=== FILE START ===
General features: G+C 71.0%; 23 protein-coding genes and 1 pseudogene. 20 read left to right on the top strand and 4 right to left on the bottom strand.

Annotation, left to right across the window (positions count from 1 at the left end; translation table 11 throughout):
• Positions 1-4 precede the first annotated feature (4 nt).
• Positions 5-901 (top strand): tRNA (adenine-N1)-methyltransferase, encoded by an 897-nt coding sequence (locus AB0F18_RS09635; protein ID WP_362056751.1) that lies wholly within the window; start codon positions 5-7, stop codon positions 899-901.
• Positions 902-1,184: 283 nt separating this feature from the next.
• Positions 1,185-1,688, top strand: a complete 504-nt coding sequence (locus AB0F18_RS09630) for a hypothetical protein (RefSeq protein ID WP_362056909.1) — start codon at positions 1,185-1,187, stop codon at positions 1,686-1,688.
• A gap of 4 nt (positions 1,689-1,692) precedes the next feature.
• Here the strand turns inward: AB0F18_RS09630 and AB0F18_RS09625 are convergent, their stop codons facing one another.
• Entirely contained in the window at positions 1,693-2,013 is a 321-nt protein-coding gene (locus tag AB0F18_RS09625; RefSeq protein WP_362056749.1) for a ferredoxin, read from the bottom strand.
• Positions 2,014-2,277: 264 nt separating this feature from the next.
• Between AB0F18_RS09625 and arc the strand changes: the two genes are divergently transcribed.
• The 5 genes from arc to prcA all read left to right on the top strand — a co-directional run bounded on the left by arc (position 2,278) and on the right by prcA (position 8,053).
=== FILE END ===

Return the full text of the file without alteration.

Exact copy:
General features: G+C 71.0%; 23 protein-coding genes and 1 pseudogene. 20 read left to right on the top strand and 4 right to left on the bottom strand.

Annotation, left to right across the window (positions count from 1 at the left end; translation table 11 throughout):
• Positions 1-4 precede the first annotated feature (4 nt).
• Positions 5-901 (top strand): tRNA (adenine-N1)-methyltransferase, encoded by an 897-nt coding sequence (locus AB0F18_RS09635; protein ID WP_362056751.1) that lies wholly within the window; start codon positions 5-7, stop codon positions 899-901.
• Positions 902-1,184: 283 nt separating this feature from the next.
• Positions 1,185-1,688, top strand: a complete 504-nt coding sequence (locus AB0F18_RS09630) for a hypothetical protein (RefSeq protein ID WP_362056909.1) — start codon at positions 1,185-1,187, stop codon at positions 1,686-1,688.
• A gap of 4 nt (positions 1,689-1,692) precedes the next feature.
• Here the strand turns inward: AB0F18_RS09630 and AB0F18_RS09625 are convergent, their stop codons facing one another.
• Entirely contained in the window at positions 1,693-2,013 is a 321-nt protein-coding gene (locus tag AB0F18_RS09625; RefSeq protein WP_362056749.1) for a ferredoxin, read from the bottom strand.
• Positions 2,014-2,277: 264 nt separating this feature from the next.
• Between AB0F18_RS09625 and arc the strand changes: the two genes are divergently transcribed.
• The 5 genes from arc to prcA all read left to right on the top strand — a co-directional run bounded on the left by arc (position 2,278) and on the right by prcA (position 8,053).